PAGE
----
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Posted by on Jun 13, 2009 in Media, Science & Technology | 5 comments

No Way To Save The TV Business

I could not agree more:

The traditional TV industry–cable companies, networks, and broadcasters–is where the newspaper industry was about five years ago:

In denial. […]

Specifically, the TV industry’s attitude is the same as the newspaper industry’s attitude was circa 2002-2003: Stop calling us dinosaurs: We get digital; We’re growing our digital businesses; We’re investing in digital platforms; People still recall ads even when they fast-foward through them on DVRs; There’s no subtitute for TV ads.  And traditional TV isn’t going away: Just look at our revenue and profits!

That’s Henry Blodget writing at Silicon Valley Insider. He predicts cable, phone and wireless companies will all become/stay “dumb pipes.”

We can only hope!

Those companies have among the best lobbyists (and are among the highest political contributors to both parties) and legislation has been used to divert what looked like inevitable technology-driven innovation before.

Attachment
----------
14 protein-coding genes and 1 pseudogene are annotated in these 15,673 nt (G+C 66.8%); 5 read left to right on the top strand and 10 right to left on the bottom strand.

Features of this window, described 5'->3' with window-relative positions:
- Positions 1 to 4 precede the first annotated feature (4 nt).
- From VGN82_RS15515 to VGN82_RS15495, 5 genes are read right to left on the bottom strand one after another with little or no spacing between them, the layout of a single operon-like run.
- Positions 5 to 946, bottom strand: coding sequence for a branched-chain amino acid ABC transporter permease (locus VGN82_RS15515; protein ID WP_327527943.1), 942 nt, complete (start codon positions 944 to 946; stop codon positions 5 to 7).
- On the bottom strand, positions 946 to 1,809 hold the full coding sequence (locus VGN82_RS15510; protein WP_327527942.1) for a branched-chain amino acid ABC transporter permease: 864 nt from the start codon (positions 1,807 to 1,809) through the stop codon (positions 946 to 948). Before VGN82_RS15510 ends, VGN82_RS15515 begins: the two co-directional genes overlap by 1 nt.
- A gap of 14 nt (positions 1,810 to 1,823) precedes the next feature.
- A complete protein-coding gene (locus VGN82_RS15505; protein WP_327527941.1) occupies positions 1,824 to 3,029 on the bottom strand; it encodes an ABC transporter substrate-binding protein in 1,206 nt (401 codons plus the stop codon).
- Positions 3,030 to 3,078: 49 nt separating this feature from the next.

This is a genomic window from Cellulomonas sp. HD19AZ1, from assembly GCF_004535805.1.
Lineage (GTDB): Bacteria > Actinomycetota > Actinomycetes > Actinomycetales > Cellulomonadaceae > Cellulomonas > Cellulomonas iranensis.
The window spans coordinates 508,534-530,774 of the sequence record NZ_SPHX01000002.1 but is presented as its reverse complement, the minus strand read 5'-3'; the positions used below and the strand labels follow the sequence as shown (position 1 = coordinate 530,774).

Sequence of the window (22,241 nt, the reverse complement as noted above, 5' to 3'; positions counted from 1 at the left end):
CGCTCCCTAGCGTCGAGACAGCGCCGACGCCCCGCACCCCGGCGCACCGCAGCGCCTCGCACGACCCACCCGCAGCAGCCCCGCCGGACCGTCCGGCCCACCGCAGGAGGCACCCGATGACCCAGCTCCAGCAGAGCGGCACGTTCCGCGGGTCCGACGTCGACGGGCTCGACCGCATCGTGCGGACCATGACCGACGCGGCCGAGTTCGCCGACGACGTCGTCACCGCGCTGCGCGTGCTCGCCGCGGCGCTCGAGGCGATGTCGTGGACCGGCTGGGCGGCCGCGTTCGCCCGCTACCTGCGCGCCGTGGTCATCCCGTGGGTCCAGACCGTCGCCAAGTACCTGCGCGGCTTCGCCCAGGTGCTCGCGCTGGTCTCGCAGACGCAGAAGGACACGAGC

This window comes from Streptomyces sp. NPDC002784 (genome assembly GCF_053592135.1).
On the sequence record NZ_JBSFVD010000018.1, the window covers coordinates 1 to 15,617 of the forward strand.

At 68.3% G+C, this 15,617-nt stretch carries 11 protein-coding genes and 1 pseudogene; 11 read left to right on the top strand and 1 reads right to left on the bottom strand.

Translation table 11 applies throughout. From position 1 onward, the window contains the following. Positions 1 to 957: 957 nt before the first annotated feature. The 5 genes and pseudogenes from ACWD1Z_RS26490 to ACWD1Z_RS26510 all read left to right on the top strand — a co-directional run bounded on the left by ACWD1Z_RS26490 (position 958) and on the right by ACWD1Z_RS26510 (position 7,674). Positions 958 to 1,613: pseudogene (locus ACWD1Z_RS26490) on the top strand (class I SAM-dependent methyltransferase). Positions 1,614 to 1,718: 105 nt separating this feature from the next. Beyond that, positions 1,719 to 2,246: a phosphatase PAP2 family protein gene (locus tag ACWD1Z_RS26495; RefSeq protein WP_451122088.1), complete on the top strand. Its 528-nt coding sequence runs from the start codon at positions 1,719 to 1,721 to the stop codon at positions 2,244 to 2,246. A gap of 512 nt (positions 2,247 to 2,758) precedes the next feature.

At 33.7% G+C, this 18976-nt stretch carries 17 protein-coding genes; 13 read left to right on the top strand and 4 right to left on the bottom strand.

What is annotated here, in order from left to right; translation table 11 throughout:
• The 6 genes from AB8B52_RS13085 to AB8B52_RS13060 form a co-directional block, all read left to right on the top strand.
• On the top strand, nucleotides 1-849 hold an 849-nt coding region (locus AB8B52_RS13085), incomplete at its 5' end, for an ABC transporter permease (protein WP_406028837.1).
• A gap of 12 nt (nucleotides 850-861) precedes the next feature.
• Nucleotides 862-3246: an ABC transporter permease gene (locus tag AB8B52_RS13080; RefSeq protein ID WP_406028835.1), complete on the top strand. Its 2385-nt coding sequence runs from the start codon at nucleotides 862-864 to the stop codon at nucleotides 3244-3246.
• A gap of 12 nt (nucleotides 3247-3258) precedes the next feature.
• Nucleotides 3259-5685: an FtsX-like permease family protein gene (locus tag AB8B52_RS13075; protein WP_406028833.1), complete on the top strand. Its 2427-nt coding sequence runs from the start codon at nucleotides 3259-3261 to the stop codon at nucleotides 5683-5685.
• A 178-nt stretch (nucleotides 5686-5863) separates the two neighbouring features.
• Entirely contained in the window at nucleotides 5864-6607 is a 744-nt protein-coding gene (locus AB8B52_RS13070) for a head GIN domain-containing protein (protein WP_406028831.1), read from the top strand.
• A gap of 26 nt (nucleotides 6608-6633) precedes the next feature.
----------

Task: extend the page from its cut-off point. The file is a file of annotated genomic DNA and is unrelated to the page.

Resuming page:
BUT Blodget says this reality cannot be avoided:

  • Other simple and fun options emerging at home: Internet, video games, Facebook, IM, DVDs
  • New ways to get TV content other than traditional TV companies: Hulu, YouTube, iTunes, Netflix
  • Video-story options for advertisers beginning to emerge: Hulu shows, for example (But NBC, et al, making a lot less per viewer now than they do on TV)
  • More options for getting video content: telcos, cable cos, wireless cos (soon)
  • Fewer choke points in each market: With an Internet connection anywhere in the world, you will soon be able to get to almost anything.  And not just to your computer–to your television.

His concluding prediction:

A few clever online aggregators–YouTube? Hulu? Cable companies? Netflix?–will create nice video portals and build powerful new businesses. At these portals, you’ll be able to sign up to watch anything in the world on any device you want.  You’ll be able choose among multiple subscription models (monthly, a la carte).  You’ll also have a basic “what’s on” option in case you just want to watch TV.

When will this happen?  Over the next 5-10 years.  And it will leave today’s TV industry looking like today’s newspaper industry.

And from this TV consumer’s perspective, it can’t happen soon enough.

Again, I could not agree more!

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